This coming week in New York is the World Stamp Show, an event I first heard was coming to the Big Apple in 2011. It was one of those things where you hear about it and say to yourself, “Yeah, but 2016 is five years away.” A friend and I have been talking about it eagerly since January and plan to attend to take it all in. An interesting thing came through my in box yesterday about aviator Victor Carlstrom, who I had not heard of until reading the article. Governors Island has a rich aviation history and it turns out that Carlstrom ran airmail for the Post Office in a plane called “The New York Times” that landed on the island in fall 1916. Carlstrom’s Chicago-to-New York run took two days and was hampered by a fuel leak that forced him to touch down a little more than half way. Apparently this one-time thing was something of a promotional stunt for both the Post Office and the Times.
And this was a fairly big event. Carlstrom landed at Governors Island, where Leonard Wood was on hand to greet the pilot. The article has a great photograph of the two men. Presumably he landed on the island because of the Army base’s proximity to Manhattan and the resulting ease to transport the mail haul across the harbor by ferry. Even more touching is that Carlstrom was a Swedish immigrant who had come through Ellis Island a little more than a decade previously. From his plane he would have seen the Immigration station, whose traffic had slowed considerably since the start of the Great War.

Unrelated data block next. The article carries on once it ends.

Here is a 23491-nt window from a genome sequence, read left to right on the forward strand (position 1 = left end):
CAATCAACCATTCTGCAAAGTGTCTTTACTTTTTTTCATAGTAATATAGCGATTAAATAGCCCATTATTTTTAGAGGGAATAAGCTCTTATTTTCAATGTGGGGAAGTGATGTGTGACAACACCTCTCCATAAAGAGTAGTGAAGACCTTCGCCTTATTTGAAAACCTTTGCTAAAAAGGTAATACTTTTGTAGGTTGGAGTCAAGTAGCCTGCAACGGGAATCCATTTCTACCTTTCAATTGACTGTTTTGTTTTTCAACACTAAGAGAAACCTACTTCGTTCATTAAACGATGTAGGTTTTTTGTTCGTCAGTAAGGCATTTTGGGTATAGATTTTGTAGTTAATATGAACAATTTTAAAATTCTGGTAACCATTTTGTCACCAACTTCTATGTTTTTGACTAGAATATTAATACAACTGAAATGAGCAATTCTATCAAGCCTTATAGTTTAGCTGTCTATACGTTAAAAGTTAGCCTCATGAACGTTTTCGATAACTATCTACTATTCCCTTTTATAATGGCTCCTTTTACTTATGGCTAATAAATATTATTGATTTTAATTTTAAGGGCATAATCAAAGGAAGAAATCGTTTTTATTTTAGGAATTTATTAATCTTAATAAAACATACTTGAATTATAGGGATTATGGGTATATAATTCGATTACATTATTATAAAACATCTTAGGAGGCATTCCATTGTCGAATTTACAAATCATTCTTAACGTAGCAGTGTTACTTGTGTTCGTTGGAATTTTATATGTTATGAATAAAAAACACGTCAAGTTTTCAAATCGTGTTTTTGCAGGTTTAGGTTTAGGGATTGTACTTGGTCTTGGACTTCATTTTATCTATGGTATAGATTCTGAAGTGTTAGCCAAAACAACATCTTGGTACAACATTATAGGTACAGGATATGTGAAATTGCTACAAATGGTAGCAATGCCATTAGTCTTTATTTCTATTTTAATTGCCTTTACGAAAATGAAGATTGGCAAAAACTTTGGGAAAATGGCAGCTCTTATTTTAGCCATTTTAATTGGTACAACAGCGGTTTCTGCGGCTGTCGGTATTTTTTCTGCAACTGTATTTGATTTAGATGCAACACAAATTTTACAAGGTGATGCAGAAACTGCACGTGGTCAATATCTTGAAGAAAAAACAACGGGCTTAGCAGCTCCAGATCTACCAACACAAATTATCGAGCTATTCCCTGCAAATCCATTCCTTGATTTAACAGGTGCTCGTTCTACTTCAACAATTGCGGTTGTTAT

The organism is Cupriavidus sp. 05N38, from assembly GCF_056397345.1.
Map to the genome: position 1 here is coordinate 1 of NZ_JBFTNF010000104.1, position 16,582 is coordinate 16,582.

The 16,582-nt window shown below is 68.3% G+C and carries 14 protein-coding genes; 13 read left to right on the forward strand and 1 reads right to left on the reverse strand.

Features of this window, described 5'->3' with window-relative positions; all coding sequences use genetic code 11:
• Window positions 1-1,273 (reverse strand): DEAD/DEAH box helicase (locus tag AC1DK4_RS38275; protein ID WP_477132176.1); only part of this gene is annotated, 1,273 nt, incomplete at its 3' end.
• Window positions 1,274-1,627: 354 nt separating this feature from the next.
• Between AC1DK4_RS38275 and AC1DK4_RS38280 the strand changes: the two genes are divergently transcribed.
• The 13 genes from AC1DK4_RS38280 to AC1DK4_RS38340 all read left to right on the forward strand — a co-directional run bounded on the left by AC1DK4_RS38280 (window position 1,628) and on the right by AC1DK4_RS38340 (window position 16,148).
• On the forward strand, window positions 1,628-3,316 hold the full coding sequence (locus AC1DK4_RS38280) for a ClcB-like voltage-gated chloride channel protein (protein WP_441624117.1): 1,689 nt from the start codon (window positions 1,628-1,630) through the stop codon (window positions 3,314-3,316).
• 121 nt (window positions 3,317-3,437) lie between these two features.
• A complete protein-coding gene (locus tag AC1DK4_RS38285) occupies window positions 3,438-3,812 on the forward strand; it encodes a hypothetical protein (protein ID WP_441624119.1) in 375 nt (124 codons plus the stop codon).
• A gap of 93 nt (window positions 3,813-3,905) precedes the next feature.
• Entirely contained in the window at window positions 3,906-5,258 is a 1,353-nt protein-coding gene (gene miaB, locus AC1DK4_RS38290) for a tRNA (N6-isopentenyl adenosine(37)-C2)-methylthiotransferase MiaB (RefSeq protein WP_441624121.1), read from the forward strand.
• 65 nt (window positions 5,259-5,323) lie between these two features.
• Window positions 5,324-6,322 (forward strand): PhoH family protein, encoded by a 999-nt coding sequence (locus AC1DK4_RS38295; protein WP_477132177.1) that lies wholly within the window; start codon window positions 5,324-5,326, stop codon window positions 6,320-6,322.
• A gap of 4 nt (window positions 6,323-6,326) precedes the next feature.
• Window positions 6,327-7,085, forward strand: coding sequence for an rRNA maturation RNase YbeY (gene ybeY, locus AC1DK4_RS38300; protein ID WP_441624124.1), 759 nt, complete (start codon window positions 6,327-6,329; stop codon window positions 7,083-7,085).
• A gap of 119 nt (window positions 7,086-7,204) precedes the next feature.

Carlstrom set all kinds of aviator records but did not have much longer to live. When the United States entered the war the following spring he trained America’s soon-to-be flying aces. As this headline from the 9 May 1917 Brooklyn Daily Eagle shows, Carlstrom was killed in a training accident in Virginia.
(top image, NYPL; bottom, Brooklyn Daily Eagle)